In Kankanala Ravindra Reddy vs. The Income Tax Officer the Telengana High Court held that re-assessment should be done in a faceless manner rather than being assessed by the Jurisdictional Assessing Officer as has been provided under section 144B and in accordance with the scheme enacted by Central Government under section 151A. Subsequent to the amendment incorporated in the Act with effect from 29.03.2022, all the proceedings initiated by the concerned authorities under section 148A and 148 were all mandatorily to be proceeded in a faceless manner. Else, the same is violative of the Act and in contravention to the procedure prescribed under the law which is in force.
Facts of the case
The order under section 148A(d) and notice under section 148 for A.Y. 2016-17 were passed and issued respectively as on 29.07.2022. The assessee challenged the said order and notice before the Hon’ble High Court.
Objections raised by the Petitioner
Once the Jurisdictional Assessing Officer have decided to go in for re-assessment of the return of income submitted by the petitioner and notice for the same under section 148A was issued then it was incumbent upon the Assessing Officer to have adhered to the amended provisions of Income-tax Act [hereinafter referred to as “the Act”].
The Petitioner contended that re-assessment should be done in a faceless manner rather than being assessed by the Jurisdictional Assessing Officer as has been provided under section 144B and in accordance with the scheme enacted by Central Government under section 151A.
Subsequent to the amendment incorporated in the Act with effect from 29.03.2022, all the proceedings initiated by the concerned authorities under section 148A and 148 were all mandatorily to be proceeded in a faceless manner. Else, the same would amount to being violative of the Act or in contravention to the procedure prescribed under the law which is in force.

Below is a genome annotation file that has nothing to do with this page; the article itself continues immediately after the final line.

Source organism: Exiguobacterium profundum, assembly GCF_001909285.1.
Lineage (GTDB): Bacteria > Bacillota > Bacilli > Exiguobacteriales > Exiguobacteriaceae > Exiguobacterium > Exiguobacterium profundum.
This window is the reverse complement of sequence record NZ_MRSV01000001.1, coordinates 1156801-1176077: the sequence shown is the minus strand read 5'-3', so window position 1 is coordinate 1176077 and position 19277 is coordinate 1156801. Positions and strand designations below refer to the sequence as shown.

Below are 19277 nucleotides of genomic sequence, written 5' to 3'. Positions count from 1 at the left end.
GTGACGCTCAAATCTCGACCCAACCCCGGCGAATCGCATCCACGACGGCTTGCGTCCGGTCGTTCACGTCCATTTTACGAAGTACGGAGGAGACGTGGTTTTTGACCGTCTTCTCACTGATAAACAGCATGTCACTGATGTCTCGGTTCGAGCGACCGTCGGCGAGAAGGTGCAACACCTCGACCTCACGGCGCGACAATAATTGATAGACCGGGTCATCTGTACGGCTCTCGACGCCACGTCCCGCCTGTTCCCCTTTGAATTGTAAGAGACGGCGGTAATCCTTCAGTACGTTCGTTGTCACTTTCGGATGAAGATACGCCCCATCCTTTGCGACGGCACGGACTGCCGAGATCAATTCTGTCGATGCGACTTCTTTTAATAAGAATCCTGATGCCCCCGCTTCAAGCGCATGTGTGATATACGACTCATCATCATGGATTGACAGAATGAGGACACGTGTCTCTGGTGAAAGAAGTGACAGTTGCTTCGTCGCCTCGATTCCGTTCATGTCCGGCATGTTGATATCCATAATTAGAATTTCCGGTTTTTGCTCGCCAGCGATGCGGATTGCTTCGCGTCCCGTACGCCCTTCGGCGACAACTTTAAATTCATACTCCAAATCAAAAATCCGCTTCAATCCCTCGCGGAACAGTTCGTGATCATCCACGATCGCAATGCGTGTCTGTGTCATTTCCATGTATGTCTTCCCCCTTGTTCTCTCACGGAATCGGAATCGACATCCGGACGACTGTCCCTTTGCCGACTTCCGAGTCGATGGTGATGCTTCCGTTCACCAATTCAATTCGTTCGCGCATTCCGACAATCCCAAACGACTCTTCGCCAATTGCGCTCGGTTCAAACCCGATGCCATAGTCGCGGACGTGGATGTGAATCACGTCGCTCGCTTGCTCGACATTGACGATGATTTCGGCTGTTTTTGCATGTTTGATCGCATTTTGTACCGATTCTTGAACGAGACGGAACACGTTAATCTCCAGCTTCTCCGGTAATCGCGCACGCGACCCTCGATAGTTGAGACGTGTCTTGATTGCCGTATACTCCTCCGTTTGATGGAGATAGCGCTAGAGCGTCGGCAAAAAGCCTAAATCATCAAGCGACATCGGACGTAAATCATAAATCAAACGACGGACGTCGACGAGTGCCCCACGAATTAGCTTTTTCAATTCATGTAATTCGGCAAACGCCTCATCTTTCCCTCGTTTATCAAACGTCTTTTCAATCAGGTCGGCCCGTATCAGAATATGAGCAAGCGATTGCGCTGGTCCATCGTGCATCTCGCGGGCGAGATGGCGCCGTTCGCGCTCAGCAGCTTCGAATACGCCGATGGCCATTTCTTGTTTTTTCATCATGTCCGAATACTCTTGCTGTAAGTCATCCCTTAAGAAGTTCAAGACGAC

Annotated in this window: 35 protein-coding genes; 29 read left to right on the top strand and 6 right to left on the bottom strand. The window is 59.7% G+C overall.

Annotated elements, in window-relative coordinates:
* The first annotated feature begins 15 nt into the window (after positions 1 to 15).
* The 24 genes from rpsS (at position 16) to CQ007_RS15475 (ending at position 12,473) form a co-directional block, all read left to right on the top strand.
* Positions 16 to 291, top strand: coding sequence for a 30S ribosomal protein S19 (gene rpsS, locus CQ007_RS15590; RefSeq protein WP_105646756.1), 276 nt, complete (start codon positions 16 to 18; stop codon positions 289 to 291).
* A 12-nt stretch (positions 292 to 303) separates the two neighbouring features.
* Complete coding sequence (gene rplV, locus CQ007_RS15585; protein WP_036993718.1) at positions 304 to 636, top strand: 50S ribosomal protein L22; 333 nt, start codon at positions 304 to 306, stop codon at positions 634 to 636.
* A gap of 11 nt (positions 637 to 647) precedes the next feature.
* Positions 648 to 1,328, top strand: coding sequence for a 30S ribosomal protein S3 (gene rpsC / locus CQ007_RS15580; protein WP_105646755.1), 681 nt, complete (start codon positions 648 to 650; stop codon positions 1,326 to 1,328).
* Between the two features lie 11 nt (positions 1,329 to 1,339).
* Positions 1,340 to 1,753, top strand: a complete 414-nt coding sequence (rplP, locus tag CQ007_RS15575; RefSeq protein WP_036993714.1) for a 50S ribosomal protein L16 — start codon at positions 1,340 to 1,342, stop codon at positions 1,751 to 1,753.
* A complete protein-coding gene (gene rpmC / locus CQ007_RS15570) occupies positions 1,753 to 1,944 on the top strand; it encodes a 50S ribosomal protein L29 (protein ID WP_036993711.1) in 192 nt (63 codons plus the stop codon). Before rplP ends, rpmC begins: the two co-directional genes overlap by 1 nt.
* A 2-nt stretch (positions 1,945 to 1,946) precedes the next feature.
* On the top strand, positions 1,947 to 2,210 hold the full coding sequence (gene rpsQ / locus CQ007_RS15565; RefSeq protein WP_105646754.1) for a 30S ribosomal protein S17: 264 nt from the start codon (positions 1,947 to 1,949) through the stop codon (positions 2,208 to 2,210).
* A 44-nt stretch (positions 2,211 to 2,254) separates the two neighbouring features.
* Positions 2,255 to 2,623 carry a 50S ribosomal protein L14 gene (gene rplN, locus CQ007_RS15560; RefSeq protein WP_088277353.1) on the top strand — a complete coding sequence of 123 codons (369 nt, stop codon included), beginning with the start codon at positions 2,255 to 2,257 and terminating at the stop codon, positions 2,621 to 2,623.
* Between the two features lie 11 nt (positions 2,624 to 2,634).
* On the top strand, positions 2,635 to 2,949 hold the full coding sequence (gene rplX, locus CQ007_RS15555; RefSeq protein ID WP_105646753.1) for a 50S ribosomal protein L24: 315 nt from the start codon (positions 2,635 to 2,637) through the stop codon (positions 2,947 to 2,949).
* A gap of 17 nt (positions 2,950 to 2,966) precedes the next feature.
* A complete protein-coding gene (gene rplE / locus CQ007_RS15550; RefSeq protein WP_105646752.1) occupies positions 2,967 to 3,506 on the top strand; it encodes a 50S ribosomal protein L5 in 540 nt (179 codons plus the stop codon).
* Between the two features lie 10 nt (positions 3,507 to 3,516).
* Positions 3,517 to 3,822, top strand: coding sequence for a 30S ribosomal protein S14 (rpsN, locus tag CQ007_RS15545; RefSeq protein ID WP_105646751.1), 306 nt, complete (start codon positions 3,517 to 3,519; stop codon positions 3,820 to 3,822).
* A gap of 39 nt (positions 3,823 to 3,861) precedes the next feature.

When Central Board of Direct Taxes [“the CBDT”] have issued the notification dated 29.03.2022 whereby a scheme called e-assessment of Income Escaping Assessment Scheme, 2022 came into force from 29.03.2022 then the assessment, re-assessment or re-computation under section 147 and issuance of notice under section 148A shall be done through automated collection. Further, the notices to be issued have to be in a faceless manner as is provided under section 144B.
Contentions of the Department
Under the provisions of the Act, both Jurisdictional Assessing Officer and units under NFAC have concurrent jurisdiction. The Act does not distinguish between Jurisdictional Assessing Officer or NFAC with respect to jurisdiction over a case. This is further corroborated by the fact that under section 144B the records in a case are transferred back to Jurisdictional assessing Officer as soon as the assessment proceedings are completed.
Section 144B lays down the role of NFAC and the units under it for the specific purpose of conduct of assessment proceedings in a specific case in a particular assessment year. This cannot be construed to mean that Jurisdictional Assessing Officer is bereft of the jurisdiction over a particular assessee or with respect to procedures not falling under the ambit of Section 144B.
Since, section 144B does not provide for issuance of notice under section 148, there can be no ambiguity in the fact that the Jurisdictional assessing Officer still has the jurisdiction to issue notice under section 148.
The notification dated 29.03.2022 issued by CBDT does not state whether the notice under section 148 is to be within the scope of the scheme with regards to the procedure covered by it and lays down only the legal contours of how such procedures are to be carried out. It states that the issuance of notice under Section 148 of the Act shall be through automated allocation in accordance with the risk management strategy and that the assessment shall be in a faceless manner to the extent provided under Section 144B of the Act. From the above, it is apparent that in the procedure for re-assessment as it exists as on date, both these can be followed. Therefore, it will be incorrect to state that the issuance of notice by the Jurisdictional Assessing Officer is without jurisdiction.